The Deeper Questions About Video Games

In December 2018, China lifted a nine-month freeze on the approval of new video game titles, reviving the world’s largest gaming market. However, regulators introduced a new set of policies detailing the types of games that would be approved. These policies created by the newly formed Online Games Ethics Committee banned any type of gambling or Mahjong games, games relating to China’s imperial history, or games with blood and gore. These new regulations have reignited a larger conversation about the social value of video games, especially given their outsized impact on young people. Children and young people have adopted video game technology as a popular hobby activity that provides a more interactive and stimulating experience than simply viewing TV or movies like the past generation.

Given video games’ significant potential for innovation, the next generation of youth will be introduced to technologies including virtual reality, cloud gaming and much more. As game developers race forward to gain competitive advantages with new technologies, the World Health Organization (WHO), just last year, classified “gaming disorder” as an addictive behavior on par with gambling and drug addiction. While a small population of gamers can become obsessive in their behavior, most gamers are normal people with an array of hobbies and interests.

Let’s take a deeper look at how different countries are approaching some of the main ethical questions facing the future of gaming.

At what point does escapism become a problem? Is gaming disorder really a mental illness?

WHO declared gaming disorder a mental illness in the 11th Revision of the International Classification of Diseases, categorizing the disorder as when someone prioritizes gaming over other activities to the point where it is harmful to their social and personal development.

While not officially classified as a mental illness in the United States, there are programs designed for young people to reduce their dependence on video games. One example is that of Dr. Michael Bishop, who runs Summerland in California, which he calls “a summer camp for screen overuse” for teens. These types of treatments to technology dependence, specifically video game addiction, often involved extended periods of exposure to nature and the wilderness, including hikes and camping trips, all without the incorporation of technology. While some parents say they have seen positive results, ultimately young people will return to the harsh reality where a laptop and smartphone are ubiquitous in the everyday life of a student or young professional.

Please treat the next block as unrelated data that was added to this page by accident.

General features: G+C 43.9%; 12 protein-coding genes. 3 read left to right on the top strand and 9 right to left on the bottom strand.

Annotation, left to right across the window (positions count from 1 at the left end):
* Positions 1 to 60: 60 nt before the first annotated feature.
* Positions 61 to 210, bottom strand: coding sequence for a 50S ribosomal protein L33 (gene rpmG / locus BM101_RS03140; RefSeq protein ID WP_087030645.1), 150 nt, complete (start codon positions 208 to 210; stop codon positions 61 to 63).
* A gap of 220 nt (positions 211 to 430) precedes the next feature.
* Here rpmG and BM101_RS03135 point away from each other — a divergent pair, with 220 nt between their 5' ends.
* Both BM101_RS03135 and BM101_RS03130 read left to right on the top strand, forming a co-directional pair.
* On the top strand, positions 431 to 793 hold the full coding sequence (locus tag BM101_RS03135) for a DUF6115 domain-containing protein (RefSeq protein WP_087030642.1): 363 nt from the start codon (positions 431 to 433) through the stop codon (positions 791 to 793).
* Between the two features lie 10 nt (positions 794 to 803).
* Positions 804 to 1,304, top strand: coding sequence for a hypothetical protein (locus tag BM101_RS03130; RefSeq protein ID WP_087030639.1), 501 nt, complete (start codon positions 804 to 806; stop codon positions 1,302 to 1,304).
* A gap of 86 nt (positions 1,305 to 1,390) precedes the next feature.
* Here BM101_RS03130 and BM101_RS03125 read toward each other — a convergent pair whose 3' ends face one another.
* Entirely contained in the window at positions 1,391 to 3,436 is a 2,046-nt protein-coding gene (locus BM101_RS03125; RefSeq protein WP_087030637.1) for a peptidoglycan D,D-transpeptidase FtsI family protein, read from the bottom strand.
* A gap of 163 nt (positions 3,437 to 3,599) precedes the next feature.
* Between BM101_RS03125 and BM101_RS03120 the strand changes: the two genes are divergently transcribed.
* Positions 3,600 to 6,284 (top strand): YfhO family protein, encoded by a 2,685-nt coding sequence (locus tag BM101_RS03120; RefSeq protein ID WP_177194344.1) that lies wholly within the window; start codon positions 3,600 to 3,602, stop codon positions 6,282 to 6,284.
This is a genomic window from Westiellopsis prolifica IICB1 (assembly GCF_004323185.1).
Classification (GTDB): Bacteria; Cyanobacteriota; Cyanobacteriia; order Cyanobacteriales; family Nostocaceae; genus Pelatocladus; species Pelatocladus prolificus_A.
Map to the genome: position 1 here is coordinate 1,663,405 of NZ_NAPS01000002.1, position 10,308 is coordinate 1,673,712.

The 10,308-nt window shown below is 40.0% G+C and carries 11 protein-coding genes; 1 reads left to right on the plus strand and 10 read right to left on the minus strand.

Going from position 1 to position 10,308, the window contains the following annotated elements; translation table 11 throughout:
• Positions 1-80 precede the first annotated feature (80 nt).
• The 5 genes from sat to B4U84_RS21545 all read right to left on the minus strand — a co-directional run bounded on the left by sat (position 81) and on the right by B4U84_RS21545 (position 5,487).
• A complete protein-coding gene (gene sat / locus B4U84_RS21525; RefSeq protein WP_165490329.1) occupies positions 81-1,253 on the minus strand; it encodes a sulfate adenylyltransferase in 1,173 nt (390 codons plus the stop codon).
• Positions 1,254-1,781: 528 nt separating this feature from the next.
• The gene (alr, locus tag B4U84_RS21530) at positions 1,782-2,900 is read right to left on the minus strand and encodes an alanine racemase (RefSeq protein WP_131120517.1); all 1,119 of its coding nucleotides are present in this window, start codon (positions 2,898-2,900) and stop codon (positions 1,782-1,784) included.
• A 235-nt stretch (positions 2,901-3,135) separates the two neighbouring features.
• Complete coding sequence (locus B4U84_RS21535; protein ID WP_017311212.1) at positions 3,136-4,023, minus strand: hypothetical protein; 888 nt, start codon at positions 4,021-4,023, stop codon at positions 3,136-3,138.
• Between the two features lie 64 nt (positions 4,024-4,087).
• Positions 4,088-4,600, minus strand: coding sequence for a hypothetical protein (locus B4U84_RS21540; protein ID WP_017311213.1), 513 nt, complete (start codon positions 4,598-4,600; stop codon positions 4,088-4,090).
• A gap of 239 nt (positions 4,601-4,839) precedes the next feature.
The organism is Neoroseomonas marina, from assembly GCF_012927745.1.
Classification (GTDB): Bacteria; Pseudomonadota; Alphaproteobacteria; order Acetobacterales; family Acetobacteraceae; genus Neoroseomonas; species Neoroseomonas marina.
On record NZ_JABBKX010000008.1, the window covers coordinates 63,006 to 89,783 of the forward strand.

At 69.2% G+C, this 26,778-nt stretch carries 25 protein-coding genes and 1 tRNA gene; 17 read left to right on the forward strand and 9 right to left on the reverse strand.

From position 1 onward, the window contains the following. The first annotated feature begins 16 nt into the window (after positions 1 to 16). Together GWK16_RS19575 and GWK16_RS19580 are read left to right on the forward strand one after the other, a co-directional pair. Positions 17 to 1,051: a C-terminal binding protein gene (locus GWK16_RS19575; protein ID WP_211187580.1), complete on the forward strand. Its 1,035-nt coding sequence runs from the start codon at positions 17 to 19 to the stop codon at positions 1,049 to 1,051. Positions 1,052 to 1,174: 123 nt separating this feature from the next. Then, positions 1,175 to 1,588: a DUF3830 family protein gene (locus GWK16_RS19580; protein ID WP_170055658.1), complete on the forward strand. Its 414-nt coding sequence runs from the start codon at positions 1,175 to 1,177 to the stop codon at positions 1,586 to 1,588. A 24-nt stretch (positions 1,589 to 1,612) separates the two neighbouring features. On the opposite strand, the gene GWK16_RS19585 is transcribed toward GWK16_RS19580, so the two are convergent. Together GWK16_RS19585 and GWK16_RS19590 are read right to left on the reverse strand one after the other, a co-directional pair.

Meanwhile treatment programs in China have come under serious controversy for inflicting physical abuse on patients, including electric shock therapy. However, there are other less harmful treatments for internet addiction in China, including a program run by Chinese army veteran Xu, at the Xu Xiangyang center in Jiangsu province, which focuses on cultural enrichment and offline activities such as stand up comedy and music, along with a rigorous marching routine.

Regardless or the varying approaches to the issue, both the United States and China clearly have recognized, perhaps to differing degrees, the existence of abnormal behaviors developed from excessive gaming.

Should games with micro-transactions and loot box style purchases be regulated like gambling?

In recent years, a new monetization method for video game companies, commonly known as micro-transactions, has become more popular. Epic Games’ Fortnite is the best example, as the game was free to download and play, but had a wide variety of in-game cosmetic items available for purchase. A key component of this monetization strategy is that the in-game purchases, in the case of Fortnite, do not give players an advantage in the gameplay. However, Fortnite still managed to earn $2.4 billion in 2018, the most annual revenue in history according to SuperData.